Among the 11 problems found by Knauff’s organization were, among others, the use of restraints for discipline or for the convenience of staff; inadequate individualized assessment and treatment plans; the denial of a patient’s rights to have visitors and meet with their attorney; a dependence on psychotropic drugs to the extent “that they could be considered as part of the patient’s routine regime of medication;” and inadequate death investigations, and abuse and neglect reporting protocols, among others.
The group made a dozen recommendations in the report to the Department of Mental Health and Addiction Services and state legislators. The proposals include independently investigating all unanticipated deaths; getting rid of punitive patient treatment that undermines therapy; training police on patients’ rights; and removing CVH’s statutory exemption from psychiatric hospital licensing requirements.
The goal, Knauff said, is to change the facilities’ culture so that it’s more conducive to addressing patients’ needs and protecting their safety and rights.
In a statement, Diana Shaw, spokeswoman for the Department of Mental Health and Addiction Services, said the agency was still reviewing the report.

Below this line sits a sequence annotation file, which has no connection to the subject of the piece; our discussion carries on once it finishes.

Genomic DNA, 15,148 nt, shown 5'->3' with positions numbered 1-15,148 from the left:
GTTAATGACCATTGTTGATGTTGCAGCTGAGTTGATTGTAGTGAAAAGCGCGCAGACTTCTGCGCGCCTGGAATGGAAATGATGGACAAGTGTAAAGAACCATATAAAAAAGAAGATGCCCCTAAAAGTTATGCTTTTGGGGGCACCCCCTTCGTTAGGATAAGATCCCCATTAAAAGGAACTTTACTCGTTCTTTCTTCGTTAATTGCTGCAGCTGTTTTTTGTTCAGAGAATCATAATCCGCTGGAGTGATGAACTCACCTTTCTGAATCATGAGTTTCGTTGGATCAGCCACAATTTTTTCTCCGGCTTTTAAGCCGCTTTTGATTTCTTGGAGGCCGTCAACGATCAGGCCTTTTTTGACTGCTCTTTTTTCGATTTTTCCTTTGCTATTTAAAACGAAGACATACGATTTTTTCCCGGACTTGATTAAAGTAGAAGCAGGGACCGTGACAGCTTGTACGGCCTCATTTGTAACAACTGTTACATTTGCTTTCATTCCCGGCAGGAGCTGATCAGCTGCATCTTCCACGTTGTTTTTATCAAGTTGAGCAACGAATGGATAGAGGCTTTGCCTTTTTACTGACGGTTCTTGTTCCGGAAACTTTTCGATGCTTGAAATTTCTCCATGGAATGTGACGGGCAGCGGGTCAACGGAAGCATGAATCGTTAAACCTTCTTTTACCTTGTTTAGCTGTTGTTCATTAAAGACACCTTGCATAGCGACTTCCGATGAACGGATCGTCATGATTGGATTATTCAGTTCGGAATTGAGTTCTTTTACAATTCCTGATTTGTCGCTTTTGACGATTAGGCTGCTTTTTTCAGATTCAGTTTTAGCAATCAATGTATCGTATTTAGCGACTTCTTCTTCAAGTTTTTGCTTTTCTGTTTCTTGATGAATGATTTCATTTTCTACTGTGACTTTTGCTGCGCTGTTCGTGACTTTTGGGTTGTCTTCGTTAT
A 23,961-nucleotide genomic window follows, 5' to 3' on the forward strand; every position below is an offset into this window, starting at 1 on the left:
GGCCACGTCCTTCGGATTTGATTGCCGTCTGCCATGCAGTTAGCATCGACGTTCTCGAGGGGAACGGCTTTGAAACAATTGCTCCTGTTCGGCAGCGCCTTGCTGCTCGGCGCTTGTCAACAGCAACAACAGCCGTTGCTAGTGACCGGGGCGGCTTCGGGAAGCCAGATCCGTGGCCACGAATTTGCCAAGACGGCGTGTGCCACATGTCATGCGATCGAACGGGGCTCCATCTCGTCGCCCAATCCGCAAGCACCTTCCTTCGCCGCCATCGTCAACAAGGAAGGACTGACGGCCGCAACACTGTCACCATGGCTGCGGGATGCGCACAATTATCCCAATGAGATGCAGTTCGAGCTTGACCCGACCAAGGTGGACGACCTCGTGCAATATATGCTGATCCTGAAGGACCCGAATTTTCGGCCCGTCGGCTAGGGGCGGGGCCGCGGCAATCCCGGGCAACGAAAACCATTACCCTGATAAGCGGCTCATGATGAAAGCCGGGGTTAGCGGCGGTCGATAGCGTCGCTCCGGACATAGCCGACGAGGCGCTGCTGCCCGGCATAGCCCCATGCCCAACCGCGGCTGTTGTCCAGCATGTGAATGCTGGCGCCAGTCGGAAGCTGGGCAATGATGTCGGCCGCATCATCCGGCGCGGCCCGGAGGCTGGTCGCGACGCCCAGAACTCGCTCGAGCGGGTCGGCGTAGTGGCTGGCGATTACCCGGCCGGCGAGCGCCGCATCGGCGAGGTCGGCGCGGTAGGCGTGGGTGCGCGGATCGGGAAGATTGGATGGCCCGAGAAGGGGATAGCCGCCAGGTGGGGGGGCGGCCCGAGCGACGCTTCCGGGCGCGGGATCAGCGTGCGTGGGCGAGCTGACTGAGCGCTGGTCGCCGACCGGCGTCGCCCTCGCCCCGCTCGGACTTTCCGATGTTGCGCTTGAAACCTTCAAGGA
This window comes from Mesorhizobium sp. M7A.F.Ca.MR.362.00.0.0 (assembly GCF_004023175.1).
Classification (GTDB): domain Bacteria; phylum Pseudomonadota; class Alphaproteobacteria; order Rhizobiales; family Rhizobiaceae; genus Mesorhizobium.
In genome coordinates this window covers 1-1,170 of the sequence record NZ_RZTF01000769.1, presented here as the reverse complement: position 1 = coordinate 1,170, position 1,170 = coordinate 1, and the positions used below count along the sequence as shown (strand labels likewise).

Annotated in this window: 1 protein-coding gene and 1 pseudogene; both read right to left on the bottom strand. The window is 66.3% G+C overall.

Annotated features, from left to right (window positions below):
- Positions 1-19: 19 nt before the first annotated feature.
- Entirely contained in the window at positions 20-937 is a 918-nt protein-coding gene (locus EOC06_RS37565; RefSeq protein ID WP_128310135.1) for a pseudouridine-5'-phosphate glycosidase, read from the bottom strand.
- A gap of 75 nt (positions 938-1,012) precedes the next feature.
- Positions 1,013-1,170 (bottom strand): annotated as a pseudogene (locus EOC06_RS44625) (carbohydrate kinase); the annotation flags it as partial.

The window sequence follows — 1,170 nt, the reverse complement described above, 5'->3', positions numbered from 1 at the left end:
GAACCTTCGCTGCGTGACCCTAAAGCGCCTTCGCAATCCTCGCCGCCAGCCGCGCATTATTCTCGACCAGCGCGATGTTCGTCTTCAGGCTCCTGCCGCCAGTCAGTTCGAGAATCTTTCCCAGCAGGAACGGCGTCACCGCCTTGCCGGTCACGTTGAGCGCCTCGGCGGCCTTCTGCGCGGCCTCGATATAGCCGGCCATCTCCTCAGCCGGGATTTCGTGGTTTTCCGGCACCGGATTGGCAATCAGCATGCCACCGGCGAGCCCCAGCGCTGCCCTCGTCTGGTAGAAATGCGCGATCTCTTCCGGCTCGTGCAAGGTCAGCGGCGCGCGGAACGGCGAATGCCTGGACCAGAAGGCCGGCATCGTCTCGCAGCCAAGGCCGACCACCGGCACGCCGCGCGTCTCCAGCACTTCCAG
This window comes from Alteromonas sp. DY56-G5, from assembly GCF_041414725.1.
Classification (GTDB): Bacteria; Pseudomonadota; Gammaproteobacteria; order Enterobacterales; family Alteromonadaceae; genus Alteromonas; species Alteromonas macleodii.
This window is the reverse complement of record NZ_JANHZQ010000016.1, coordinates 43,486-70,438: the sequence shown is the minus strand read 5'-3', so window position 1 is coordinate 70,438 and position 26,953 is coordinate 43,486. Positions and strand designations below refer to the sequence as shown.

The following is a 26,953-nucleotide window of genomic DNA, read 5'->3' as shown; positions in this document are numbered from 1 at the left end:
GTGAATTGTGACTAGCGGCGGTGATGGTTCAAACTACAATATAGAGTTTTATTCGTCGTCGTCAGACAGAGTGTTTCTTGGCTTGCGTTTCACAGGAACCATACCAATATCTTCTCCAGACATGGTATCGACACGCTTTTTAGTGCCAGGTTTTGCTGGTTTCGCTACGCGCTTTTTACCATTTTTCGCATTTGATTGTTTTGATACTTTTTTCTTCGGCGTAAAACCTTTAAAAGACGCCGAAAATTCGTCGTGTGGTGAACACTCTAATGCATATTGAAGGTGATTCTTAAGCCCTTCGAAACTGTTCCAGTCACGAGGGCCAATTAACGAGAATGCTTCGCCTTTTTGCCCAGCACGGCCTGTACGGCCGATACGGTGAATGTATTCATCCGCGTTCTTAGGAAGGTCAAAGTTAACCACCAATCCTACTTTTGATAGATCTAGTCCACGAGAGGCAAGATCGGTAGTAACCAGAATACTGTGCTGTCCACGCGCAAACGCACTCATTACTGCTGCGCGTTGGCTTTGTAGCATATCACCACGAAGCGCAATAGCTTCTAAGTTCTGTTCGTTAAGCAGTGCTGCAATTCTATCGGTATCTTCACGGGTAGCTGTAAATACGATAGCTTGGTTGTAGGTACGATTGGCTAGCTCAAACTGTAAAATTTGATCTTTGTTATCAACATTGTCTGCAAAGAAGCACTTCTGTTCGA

“As a system of care, we continually strive to evolve and identify ways in which we can improve our services. The role of independent agencies, such as DRCT, is an important one as they provide an external review of government, industry and organizations in the public realm,” Shaw said. “We are eager to work with DRCT on ways in which we can continue to improve the quality care and services we provide to the over 100,000 individuals we serve every year.”
Of particular concern to Flaherty was the finding that some of the workers dismissed after the patient abuse scandal had won their jobs back through arbitration. Knauff said it was unclear whether those staffers were providing direct patient care.